Feasibility of sulfide control in sewers by reuse ofiron rich drinking water treatment sludge

Sun, Jing, Pikaar, Ilje, Sharma, Keshab Raj, Keller, Jurg and Yuan, Zhiguo (2015) Feasibility of sulfide control in sewers by reuse ofiron rich drinking water treatment sludge. Water Research, 71 150-159. doi:10.1016/j.watres.2014.12.044


Author Sun, Jing
Pikaar, Ilje
Sharma, Keshab Raj
Keller, Jurg
Yuan, Zhiguo
Title Feasibility of sulfide control in sewers by reuse ofiron rich drinking water treatment sludge
Journal name Water Research   Check publisher's open access policy
ISSN 1879-2448
0043-1354
Publication date 2015-03-15
Year available 2015
Sub-type Article (original research)
DOI 10.1016/j.watres.2014.12.044
Volume 71
Start page 150
End page 159
Total pages 10
Place of publication London, United Kingdom
Publisher IWA Publishing
Language eng
Abstract Dosage of iron salt is the most commonly used method for sulfide control in sewer networks but incurs high chemical costs. In this study, we experimentally investigate the feasibility of using iron rich drinking water treatment sludge for sulfide control in sewers. A lab-scale rising main sewer biofilm reactor was used. The sulfide concentration in the effluent decreased from 15.5 to 19.8 mgS/L (without dosing) to below 0.7–2.3 mgS/L at a sludge dosing rate achieving an iron to total dissolved inorganic sulfur molar ratio (Fe:S) of 1:1, with further removal of sulfide possible by prolonging the reaction time. In fact, batch tests revealed an Fe consumption to sulfide removal ratio of 0.5 ± 0.02 (mole:mole), suggesting the possible occurrence of other reactions involving the removal of sulfide. Modelling revealed that the reaction between iron in sludge and sulfide has reaction orders of 0.65 ± 0.01 and 0.77 ± 0.02 with respect to the Fe and sulfide concentrations, respectively. The addition of sludge slightly increased the total chemical oxidation demand (tCOD) concentration (by approximately 12%) as expected, but decreased the soluble chemical oxidation demand (sCOD) concentration and methane formation by 7% and 20%, respectively. Some phosphate removal (13%) was also observed at the sludge dosing rate of 1:1 (Fe:S), which is beneficial to nutrient removal from the wastewater. Overall, this study suggests that dosing iron-rich drinking water sludge to sewers could be an effective strategy for sulfide removal in sewer systems, which would also reduce the sludge disposal costs for drinking water treatment works. However, its potential side-effects on sewer sedimentation and on the wastewater treatment plant effluent remain to be investigated.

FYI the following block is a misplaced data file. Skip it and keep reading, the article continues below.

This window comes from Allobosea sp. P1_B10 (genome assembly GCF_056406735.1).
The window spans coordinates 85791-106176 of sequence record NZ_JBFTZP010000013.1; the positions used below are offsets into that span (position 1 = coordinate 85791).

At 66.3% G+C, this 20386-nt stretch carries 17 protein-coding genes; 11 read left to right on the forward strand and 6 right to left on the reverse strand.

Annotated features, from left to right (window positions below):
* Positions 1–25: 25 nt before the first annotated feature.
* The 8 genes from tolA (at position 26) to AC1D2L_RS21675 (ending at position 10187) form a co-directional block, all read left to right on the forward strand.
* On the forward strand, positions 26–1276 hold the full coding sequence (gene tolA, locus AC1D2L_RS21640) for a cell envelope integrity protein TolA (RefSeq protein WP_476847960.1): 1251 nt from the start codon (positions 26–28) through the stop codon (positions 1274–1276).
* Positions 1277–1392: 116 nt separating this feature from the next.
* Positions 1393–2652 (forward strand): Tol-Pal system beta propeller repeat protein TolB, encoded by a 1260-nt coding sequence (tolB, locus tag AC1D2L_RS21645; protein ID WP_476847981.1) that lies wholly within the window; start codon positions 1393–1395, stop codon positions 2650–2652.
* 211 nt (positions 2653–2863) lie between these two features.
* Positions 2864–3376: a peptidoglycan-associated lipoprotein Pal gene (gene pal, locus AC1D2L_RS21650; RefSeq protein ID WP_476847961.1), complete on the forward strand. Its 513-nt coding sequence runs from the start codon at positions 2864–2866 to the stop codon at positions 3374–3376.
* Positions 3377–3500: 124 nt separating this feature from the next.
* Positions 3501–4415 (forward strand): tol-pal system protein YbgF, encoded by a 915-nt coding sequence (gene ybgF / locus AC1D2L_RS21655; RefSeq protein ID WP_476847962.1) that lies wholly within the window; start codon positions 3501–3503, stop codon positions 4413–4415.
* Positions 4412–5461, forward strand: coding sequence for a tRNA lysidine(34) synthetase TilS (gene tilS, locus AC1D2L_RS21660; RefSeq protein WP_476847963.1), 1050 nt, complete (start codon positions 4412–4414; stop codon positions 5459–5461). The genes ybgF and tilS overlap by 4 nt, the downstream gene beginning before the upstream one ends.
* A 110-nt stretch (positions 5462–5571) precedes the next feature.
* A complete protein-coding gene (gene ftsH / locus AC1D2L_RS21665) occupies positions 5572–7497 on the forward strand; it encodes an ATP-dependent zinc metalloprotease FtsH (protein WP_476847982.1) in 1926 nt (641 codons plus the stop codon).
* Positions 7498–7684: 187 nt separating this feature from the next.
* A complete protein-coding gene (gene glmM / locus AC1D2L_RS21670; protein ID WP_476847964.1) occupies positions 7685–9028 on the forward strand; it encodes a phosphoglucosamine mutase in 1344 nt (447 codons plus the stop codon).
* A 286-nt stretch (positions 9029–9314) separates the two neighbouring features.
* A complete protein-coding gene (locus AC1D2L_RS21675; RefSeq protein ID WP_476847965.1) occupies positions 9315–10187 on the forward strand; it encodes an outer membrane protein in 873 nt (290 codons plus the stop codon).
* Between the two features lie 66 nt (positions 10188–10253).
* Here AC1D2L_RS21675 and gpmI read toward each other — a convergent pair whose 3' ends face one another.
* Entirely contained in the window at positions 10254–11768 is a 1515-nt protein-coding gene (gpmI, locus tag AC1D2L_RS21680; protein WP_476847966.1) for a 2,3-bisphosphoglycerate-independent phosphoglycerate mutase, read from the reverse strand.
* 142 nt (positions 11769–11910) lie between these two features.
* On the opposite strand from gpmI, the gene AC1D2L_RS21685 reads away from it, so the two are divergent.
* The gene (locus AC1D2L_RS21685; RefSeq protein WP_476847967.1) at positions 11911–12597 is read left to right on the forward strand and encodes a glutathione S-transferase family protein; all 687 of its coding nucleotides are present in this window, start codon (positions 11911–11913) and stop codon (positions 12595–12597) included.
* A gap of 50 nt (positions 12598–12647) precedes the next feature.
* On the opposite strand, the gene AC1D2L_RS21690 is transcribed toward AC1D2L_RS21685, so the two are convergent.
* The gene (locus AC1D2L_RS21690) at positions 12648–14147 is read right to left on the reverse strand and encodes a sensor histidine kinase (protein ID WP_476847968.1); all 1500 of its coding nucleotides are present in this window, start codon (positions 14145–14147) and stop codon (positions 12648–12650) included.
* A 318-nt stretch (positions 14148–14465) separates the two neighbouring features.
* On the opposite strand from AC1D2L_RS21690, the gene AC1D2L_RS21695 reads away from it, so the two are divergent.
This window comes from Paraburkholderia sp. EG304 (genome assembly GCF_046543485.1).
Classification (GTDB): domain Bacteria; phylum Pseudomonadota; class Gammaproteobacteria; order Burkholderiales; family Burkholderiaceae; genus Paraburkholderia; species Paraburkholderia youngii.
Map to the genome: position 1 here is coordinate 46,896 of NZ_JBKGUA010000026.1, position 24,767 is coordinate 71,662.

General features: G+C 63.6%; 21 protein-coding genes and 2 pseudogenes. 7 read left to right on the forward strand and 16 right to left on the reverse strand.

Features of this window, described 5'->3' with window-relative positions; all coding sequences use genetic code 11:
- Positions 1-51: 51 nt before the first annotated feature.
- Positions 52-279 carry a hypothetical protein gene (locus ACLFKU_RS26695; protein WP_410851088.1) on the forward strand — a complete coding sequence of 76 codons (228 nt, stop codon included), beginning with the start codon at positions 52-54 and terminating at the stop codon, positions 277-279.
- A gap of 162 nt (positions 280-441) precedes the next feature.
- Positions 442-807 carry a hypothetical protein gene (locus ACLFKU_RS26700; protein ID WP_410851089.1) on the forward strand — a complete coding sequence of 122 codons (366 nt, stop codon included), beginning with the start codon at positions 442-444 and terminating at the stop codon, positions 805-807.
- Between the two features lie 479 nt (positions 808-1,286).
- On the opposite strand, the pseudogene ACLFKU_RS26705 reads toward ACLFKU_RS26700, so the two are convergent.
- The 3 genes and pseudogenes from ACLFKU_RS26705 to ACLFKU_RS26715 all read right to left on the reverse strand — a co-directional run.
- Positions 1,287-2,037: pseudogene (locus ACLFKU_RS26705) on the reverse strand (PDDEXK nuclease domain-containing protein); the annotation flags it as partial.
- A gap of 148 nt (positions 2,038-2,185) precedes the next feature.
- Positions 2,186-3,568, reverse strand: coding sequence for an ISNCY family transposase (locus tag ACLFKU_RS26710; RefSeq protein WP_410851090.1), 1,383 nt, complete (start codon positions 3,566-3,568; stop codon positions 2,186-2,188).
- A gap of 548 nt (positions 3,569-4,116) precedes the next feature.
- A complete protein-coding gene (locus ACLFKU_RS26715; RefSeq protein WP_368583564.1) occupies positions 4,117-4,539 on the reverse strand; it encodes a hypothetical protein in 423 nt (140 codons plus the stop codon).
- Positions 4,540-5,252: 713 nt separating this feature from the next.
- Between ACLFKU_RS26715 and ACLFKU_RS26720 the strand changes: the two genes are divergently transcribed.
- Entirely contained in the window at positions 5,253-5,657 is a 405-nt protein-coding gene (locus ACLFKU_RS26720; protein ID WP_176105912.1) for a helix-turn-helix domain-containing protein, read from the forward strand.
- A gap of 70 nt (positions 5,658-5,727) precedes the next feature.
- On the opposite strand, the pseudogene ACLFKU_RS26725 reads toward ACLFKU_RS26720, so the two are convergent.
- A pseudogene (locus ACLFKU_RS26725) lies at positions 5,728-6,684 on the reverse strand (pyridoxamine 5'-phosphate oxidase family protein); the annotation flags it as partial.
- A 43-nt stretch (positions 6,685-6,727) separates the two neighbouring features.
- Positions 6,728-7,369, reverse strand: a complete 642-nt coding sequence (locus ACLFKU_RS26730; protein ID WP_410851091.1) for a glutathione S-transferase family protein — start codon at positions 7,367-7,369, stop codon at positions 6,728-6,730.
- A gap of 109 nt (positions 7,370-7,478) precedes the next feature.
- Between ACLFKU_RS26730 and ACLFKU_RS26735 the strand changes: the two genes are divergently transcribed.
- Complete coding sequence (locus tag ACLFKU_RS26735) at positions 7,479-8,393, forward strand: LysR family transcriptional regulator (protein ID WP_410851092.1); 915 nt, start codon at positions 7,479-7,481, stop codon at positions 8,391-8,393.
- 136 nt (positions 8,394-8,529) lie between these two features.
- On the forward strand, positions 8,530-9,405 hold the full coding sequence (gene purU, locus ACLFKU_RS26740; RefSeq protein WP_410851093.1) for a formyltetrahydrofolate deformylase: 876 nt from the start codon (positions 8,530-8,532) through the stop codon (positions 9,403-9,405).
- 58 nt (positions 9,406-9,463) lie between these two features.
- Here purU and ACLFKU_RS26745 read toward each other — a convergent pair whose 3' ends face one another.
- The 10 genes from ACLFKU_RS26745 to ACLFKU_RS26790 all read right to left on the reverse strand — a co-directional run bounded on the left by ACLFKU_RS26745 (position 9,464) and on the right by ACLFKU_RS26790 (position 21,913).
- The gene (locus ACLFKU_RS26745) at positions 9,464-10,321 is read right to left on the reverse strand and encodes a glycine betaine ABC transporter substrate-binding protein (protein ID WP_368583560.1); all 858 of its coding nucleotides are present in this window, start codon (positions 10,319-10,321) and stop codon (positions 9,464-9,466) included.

Keyword Drinking water treatment sludge
Integrated management
Iron
Sewer odor control
Sulfide
Q-Index Code C1
Q-Index Status Confirmed Code
Institutional Status UQ

Document type: Journal Article
Sub-type: Article (original research)
Collections: Official 2016 Collection
Advanced Water Management Centre Publications
 
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